Consultancy giant McKinsey played a “pivotal role” in the US opioid crisis by helping Purdue Pharma “turbocharge” sales of opioid painkiller Oxycontin whilst working for US drug regulators, a Congressional report has said.
The multi-billion-dollar consulting firm helped Purdue develop strategies to boost sales of its addictive painkiller, by advising the firm to offer its sales reps cash rewards for selling more opioids, new documents show.
The consultancy also said Purdue Pharma should seek to create a “spirit of competition” by launching “weekly league tables” in recognition of “top performers,” according to the committe.
McKinsey told Purdue it should pay rebates for every overdose caused by their pills, as a means of limiting negative press and ensuring its painkillers stayed on the market.
The consultancy was also accused of failing to disclose conflicts of interest, whilst working for both Purdue Pharma and US pharmaceutical regulators.
McKinsey was paid $140m (£112m) in fees by the US Food and Drug Administration (FDA) between 2008 and 2022, while the firm also worked with Purdue Pharma on various subjects ranging from its sales strategy to regulatory advice.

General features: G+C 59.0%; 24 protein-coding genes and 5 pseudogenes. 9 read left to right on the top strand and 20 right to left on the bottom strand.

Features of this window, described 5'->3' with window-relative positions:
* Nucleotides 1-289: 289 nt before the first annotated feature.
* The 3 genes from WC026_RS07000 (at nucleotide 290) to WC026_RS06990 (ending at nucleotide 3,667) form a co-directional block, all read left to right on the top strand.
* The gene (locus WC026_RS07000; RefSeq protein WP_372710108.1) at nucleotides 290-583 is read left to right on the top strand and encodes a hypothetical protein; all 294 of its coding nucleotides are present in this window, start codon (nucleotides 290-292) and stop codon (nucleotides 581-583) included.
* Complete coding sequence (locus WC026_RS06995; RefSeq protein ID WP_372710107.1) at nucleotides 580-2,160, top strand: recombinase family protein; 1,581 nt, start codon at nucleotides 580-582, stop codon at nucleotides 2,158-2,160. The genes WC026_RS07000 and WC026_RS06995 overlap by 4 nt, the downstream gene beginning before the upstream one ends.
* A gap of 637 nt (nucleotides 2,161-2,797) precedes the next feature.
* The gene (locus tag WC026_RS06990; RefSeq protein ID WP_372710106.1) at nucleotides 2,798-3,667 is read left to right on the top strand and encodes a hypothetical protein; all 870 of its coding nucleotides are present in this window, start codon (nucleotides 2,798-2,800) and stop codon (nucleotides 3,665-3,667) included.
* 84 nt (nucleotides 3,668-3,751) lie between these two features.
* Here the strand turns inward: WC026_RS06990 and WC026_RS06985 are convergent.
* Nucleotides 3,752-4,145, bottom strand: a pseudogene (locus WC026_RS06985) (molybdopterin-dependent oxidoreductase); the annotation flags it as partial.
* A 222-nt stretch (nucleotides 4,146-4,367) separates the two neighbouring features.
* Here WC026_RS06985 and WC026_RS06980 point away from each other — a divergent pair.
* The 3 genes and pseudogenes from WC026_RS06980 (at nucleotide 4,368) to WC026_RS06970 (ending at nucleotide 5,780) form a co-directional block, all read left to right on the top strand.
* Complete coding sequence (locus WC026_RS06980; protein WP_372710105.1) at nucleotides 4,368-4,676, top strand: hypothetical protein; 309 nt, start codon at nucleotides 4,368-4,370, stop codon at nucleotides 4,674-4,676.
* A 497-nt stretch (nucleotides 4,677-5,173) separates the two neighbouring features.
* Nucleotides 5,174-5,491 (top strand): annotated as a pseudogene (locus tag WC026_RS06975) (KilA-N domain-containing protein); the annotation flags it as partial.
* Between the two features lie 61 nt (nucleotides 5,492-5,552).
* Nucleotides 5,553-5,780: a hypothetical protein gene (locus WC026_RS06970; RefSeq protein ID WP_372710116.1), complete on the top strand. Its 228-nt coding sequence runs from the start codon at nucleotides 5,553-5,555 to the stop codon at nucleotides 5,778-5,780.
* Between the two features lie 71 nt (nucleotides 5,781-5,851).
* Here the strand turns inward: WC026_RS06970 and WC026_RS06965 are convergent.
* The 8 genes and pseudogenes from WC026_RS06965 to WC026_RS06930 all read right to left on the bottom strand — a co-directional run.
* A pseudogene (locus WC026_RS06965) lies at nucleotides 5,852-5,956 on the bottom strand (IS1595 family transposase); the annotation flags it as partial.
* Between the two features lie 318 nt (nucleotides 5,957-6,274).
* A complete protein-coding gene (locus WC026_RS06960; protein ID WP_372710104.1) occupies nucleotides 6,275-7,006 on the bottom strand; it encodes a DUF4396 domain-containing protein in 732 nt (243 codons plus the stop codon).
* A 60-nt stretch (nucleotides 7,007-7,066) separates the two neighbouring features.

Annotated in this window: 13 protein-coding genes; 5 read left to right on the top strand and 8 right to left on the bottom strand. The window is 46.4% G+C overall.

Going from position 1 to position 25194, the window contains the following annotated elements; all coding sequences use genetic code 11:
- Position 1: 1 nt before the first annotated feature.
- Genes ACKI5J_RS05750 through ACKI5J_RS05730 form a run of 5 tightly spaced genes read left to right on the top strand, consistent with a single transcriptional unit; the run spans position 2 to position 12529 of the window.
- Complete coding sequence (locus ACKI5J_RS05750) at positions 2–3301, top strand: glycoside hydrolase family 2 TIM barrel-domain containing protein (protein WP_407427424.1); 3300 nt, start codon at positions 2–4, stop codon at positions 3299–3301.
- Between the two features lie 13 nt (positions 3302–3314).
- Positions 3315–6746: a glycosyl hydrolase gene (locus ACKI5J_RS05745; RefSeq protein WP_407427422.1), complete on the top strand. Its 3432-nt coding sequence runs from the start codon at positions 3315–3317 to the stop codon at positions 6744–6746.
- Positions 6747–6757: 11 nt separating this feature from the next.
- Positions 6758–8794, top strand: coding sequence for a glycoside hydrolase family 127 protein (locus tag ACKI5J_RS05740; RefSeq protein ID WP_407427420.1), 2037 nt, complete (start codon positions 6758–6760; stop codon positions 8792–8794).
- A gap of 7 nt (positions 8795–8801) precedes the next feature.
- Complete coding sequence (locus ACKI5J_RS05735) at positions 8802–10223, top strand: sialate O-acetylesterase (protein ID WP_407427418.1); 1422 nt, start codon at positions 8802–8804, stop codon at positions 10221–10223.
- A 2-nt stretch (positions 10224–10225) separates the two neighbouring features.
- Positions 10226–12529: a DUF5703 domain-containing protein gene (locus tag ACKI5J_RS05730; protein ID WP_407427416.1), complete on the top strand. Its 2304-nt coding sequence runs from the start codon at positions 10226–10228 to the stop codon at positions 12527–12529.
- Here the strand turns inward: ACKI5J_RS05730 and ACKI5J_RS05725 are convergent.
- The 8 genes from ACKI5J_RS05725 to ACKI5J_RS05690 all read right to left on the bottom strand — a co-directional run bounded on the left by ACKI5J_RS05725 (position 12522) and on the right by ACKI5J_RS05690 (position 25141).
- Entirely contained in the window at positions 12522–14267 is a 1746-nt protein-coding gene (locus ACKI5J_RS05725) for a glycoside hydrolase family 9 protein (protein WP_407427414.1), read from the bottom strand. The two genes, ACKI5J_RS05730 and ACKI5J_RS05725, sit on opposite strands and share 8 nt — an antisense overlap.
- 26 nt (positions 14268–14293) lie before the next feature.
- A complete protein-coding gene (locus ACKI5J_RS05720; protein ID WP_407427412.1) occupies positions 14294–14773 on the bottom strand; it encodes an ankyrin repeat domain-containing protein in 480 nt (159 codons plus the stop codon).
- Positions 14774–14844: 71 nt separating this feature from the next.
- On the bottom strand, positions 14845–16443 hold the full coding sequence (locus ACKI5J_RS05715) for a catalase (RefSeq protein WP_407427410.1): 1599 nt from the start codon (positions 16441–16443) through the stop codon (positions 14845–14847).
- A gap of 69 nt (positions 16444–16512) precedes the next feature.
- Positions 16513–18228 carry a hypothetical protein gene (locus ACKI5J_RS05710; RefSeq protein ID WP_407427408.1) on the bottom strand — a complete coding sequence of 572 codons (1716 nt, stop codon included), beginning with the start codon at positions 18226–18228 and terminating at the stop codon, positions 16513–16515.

The US federal government paid McKinsey $956.2m in fees between January 2006 and March 2019, while the consultancy also reaped millions in fees from opioid producers.
Committee members claimed McKinsey learnt the inner workings of the FDA and used their “insider knowledge” to help Purdue fight the watchdog’s “safety requirements”.
The committee accused the “secretive” consulting firm of hiding behind client confidentiality agreements, as it demanded answers from “one of the most evasive” consultancies in the world.
Speaking to the Committee, McKinsey global managing partner Bob Sternfels hit back at the claims, in arguing the committee had come to “inaccurate conclusions.”
In response to the report, McKinsey said that while its work for Purdue had been “lawful,” it “fell short of the high standards” the firm sets itself.
The claims come after McKinsey agreed a $573m settlement over its role in “aggressively promoting the sale of higher doses of opioids for longer periods of time.”
Purdue Pharma filed for bankruptcy in September 2019 after the firm and three of its executives were fined $634.5m for downplaying Oxycontin’s addictive qualities.